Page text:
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(Confédération Générale du Travail–Force Ouvrière, or CGT-FO), a trade union in France. It was founded by L. Jouhaux, R. Bothereau, and other reformist trade union leaders who broke with the General Confederation of Labor (Confédération Générate du Travail, or CGT) in December 1947 after a majority in the CGT condemned the Marshall Plan. The leaders of the Force Ouvrière did not succeed in winning the support of any significant portion of the working class. Of the 36 federated trade unions in the CGT, only four joined the CGT-FO.
The founding congress of the Force Ouvrière met in Paris in April 1948 and adopted a charter and program. The charter affirmed that the group should be organized as a federation. The program represented a mixture of reformist and anarcho-syndicalist views. Jouhaux was elected chairman, and Bothereau general secretary. The CGT-FO helped found the International Confederation of Free Trade Unions.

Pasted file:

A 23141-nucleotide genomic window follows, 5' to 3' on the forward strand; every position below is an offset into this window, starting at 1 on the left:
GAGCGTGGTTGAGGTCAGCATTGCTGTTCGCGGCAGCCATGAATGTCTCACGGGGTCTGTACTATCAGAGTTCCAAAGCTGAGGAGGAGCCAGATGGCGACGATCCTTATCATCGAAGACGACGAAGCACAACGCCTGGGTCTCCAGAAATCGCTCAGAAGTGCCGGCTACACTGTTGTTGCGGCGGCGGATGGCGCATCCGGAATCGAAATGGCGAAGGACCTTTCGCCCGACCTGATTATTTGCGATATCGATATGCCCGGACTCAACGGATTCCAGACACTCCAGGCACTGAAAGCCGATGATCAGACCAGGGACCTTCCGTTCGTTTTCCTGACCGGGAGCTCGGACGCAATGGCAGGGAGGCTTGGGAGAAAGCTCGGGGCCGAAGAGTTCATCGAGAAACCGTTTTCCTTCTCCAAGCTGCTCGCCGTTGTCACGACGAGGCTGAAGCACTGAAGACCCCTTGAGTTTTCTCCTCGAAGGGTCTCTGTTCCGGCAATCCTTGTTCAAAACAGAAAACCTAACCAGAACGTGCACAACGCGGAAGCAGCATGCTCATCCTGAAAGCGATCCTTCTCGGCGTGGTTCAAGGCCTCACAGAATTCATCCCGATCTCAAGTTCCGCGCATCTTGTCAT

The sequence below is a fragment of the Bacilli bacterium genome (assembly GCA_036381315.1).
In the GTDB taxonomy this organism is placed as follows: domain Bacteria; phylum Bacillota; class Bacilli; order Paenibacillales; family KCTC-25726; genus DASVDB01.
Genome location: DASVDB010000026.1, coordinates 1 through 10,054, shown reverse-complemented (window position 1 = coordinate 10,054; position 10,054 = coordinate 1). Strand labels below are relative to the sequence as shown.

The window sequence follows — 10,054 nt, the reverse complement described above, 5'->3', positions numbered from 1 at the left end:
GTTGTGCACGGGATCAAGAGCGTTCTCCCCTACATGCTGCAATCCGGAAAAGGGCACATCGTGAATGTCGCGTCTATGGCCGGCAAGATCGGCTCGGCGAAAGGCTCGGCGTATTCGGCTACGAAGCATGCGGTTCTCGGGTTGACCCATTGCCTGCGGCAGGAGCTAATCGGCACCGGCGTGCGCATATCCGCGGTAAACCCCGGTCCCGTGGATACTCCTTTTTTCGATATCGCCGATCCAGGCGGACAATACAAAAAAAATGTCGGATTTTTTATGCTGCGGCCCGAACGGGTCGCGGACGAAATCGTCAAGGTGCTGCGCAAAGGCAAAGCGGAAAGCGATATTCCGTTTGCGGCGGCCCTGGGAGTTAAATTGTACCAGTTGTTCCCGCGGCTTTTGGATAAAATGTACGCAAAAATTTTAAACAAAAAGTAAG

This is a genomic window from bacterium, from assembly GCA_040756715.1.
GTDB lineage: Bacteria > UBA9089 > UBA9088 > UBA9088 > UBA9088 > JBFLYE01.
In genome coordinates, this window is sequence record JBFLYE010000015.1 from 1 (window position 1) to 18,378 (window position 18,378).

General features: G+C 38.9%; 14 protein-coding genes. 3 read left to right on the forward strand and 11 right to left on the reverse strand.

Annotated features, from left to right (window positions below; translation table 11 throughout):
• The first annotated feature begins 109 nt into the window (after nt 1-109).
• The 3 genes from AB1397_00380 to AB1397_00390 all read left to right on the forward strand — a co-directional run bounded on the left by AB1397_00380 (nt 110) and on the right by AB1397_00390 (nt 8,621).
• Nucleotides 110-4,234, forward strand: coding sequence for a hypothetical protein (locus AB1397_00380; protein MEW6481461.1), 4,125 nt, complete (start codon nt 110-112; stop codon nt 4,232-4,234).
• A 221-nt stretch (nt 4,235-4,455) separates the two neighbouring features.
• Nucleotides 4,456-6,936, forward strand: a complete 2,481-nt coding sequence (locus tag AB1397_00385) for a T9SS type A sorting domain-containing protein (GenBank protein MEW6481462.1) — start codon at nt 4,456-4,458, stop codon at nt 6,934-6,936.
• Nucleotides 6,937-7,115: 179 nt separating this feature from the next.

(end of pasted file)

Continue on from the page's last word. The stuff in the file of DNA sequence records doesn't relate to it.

The leadership of the Force Ouvrière has been opposed to contacts with the CGT, but a drive toward united action with other trade unions is evident in the lower organizational ranks. The leadership has also opposed recent tendencies in favor of developing professional cooperation among various European trade unions. The present general secretary is A. Bergeron. The central press organ is the weekly Force Ouvrière. The CGT-FO has approximately 1 million members (1978).